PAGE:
2. A shutoff mechanism according to claim 1, further comprising: bypass passage means for discharging a restricted flow of fluid from said connecting chamber to said low pressure portion when said valve means restricts the flow of fluid through said second passage means.

3. A shutoff mechanism according to claim 2, further comprising:

means for biasing said valve to a position wherein it restricts fluid flow into said connecting chamber; and

said shutoff means being actuatable to shut off said drive means by fluid supplied to said connecting chamber through said first passage means when such fluid attains said predetermined pressure.

4. A shutoff mechanism according to claim 3, further comprising:

said second passage means including a second chamber,

a passage communicating said connecting chamber with said second chamber, and a second passage communicating said second chamber with said low pressure portion of said cavity; and

said valve means being disposed within said second chamber.

5. For an impulse tool having housing means provided with a cavity sealingly containing a fluid, spindle means in said cavity and in said fluid, drive means operatively associated with a first of said housing means and said spindle means for causing relative rotary movement between said housing means and said spindle means, sealing means associated with said housing means and said spindle means operable during a relatively small portion of each revolution of said relative rotary movement to dynamically seal said cavity into a high pressure portion and a low pressure portion to produce a primary pressure pulse in said high pressure portion and on the other of said housing means and said spindle means thereby causing said other to rotate with respect to said first of said housing means and said spindle means, a shutoff mechanism in one of said housing means and said spindle means, comprising:

a connecting chamber;

first passage means for supplying fluid from said high pressure portion of said cavity to said connecting chamber;

second passage means for discharging fluid from said 8 connecting chamber to said low pressure portion of said cavity;

a valve for controlling fluid flow from said first passage means to said connecting chamber;

means actuatable for shutting off said drive means;

and valve means for normally restricting fluid flow from said connecting chamber through said second passage means and operable, in response to the pressure of fluid in said connecting chamber attaining a predetermined pressure, for actuating said shutoff means; said valve means being movable, in response to the pressure of fluid in said connecting chamber exceeding said predetermined pressure, for permitting increased fluid flow from said connecting chamber through said second passage means, whereby the pressure of fluid in said high pressure portion is relieved through said fluid passages and said connecting chamber when the pressure of fluid in said connecting chamber exceeds said predetermined pressure. 6. A shutoff mechanism according to claim 5, further comprising: bypass passage means for discharging a restricted flow of fluid from said connecting chamber to said low pressure portion when said valve means restricts the flow of fluid through said second passage means.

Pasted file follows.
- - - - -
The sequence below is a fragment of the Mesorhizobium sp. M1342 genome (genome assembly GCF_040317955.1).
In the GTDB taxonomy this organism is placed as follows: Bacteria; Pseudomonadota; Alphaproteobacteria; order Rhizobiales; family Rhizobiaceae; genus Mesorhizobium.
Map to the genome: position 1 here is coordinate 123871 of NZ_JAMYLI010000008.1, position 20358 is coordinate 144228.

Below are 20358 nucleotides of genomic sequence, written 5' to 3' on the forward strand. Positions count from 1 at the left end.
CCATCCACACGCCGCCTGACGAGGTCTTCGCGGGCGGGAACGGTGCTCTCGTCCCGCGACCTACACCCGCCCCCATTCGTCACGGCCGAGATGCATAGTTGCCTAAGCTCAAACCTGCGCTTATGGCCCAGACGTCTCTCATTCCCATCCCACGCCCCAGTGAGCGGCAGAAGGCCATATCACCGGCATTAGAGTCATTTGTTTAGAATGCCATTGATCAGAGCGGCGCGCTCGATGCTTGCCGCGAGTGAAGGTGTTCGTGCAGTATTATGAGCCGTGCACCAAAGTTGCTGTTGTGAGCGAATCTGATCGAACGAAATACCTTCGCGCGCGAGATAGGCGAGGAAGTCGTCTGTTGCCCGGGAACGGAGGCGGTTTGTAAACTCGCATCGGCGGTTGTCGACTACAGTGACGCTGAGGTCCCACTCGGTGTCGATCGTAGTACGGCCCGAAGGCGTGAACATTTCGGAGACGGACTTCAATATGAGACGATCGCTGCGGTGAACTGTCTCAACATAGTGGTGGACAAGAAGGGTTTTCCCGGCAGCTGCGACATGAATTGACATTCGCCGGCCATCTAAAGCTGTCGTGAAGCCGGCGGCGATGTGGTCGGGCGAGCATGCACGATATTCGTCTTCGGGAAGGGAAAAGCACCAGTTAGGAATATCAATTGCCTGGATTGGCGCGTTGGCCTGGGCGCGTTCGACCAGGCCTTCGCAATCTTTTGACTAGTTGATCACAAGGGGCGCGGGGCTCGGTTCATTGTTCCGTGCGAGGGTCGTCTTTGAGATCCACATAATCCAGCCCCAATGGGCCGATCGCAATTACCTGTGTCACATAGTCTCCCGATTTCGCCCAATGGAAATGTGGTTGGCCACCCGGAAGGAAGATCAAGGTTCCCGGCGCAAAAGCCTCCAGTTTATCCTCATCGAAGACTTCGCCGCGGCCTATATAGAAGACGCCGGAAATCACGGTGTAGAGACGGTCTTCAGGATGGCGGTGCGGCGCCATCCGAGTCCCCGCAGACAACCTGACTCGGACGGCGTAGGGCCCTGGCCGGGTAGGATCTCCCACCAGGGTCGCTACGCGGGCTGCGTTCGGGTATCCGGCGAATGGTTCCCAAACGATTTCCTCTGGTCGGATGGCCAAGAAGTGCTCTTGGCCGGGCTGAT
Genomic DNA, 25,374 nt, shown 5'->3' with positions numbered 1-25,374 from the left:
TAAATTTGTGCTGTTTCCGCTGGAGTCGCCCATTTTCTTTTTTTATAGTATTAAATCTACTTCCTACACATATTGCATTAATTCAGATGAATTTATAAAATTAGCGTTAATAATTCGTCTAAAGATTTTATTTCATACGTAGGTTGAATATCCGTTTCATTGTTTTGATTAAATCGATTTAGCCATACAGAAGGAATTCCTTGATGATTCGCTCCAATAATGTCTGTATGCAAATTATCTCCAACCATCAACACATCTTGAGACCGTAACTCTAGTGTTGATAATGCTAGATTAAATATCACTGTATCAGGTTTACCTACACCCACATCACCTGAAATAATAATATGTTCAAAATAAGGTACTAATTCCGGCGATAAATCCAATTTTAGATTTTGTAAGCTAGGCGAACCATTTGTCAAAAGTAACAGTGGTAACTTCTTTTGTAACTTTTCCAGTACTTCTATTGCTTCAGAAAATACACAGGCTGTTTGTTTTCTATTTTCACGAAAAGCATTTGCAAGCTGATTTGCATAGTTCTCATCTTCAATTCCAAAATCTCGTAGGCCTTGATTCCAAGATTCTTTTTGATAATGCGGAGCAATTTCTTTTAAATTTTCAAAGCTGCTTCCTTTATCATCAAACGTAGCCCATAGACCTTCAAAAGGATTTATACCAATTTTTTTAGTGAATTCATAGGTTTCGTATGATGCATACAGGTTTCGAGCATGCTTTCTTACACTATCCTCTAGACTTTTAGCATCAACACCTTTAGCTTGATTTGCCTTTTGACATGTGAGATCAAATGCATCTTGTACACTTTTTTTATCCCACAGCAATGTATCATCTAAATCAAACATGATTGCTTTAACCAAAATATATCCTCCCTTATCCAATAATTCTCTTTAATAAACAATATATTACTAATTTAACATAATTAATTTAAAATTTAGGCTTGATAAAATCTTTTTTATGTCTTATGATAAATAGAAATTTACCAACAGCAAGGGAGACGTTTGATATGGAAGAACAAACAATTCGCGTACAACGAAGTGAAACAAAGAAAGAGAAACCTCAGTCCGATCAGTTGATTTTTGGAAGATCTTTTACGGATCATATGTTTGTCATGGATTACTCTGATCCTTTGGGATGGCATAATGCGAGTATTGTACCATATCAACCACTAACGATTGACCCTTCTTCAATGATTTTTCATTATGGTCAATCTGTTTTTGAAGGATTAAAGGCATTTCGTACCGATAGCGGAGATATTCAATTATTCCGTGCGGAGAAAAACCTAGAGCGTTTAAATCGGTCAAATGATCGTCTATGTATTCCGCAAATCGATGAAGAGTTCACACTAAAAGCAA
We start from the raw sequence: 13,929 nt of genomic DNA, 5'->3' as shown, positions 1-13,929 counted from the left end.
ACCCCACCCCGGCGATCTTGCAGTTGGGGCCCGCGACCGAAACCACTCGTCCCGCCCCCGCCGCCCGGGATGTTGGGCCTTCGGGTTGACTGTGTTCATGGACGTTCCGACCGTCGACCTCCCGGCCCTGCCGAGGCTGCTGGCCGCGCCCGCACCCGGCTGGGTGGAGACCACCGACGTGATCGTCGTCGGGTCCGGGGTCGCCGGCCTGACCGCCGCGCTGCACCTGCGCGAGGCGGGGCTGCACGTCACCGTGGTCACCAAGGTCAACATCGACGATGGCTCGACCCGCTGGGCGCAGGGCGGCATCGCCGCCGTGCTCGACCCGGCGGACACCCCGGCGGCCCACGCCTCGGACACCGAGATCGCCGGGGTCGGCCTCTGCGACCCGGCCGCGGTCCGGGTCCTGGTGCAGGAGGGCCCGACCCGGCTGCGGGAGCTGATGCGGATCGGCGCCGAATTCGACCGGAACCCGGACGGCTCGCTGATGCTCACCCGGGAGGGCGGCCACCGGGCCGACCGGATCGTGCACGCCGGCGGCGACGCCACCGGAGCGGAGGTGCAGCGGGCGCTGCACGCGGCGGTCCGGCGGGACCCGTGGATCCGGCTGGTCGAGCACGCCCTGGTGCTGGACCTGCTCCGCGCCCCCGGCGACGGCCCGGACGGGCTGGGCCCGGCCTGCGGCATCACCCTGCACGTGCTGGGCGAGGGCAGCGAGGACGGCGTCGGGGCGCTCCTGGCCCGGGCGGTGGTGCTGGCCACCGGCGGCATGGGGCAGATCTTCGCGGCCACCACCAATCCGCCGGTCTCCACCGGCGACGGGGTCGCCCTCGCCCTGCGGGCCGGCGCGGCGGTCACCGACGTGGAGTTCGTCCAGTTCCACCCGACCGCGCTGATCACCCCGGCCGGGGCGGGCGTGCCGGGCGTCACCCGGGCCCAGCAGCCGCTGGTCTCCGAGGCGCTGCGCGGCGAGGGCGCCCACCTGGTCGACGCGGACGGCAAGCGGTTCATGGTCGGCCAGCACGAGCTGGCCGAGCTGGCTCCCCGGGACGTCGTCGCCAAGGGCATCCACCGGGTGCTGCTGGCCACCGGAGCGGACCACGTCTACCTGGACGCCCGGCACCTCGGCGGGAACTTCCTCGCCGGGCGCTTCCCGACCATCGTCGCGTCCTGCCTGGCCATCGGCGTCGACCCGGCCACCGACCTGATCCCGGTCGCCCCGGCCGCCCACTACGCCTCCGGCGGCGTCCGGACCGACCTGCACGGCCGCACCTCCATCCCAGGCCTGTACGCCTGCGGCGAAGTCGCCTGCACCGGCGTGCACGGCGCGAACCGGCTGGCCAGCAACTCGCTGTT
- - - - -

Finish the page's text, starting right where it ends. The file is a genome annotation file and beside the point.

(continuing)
7. A shutoff mechanism according to claim 5, further comprising:

said second passage means including a second chamber, a first passage for communicating said connecting chamber with said second chamber, and a second passage for communicating said second chamber with said low pressure portion of said cavity; and

said valve means being disposed within said second chamber.

8. A shutoff mechanism according to claim 7, further comprising: bypass passage means connecting said passages for discharging a restricted flow of fluid from said first passage to said second passage when said valve means restricts the flow of fluid through said second passage means.

9. A shutoff mechanism according to claim 8, further comprising: means for biasing said valve to a position wherein it restricts fluid flow into said connecting chamber.

10. A shutoff mechanism according to claim 9, further comprising: said housing means containing said connecting chamber and said first and second passage means.

EVERETTE A. POWELL, JR., Primary Examiner.

Patent Citations
Cited PatentFiling datePublication dateApplicantTitle
US3116617 *Dec 12, 1961Jan 7, 1964Ingersoll Rand CoFluid impulse torque tool
Referenced by
Citing PatentFiling datePublication dateApplicantTitle
US4019589 *Dec 2, 1975Apr 26, 1977Chicago Pneumatic Tool CompanyPulse motor nut runner
US5567886 *Aug 17, 1995Oct 22, 1996Cooper Industries, Inc.Hydraulic impulse screwdriver particularly for tightening screw connections
EP0105038A1 *Sep 16, 1983Apr 4, 1984Atlas Copco AktiebolagA hydraulic torque impulse tool
EP0699508A1 *Jul 10, 1995Mar 6, 1996Cooper Industries, Inc.Hydraulic impact screwdriver especially for tightening threaded connection
EP0766610A1 *May 8, 1995Apr 9, 1997Chicago Pneumatic Tool CompanyPulse tool
Classifications
U.S. Classification91/59
International ClassificationB25B23/14, B25B23/145, F01B23/06, F01B23/00
Cooperative ClassificationF01B23/06, B25B23/1453
European ClassificationB25B23/145B, F01B23/06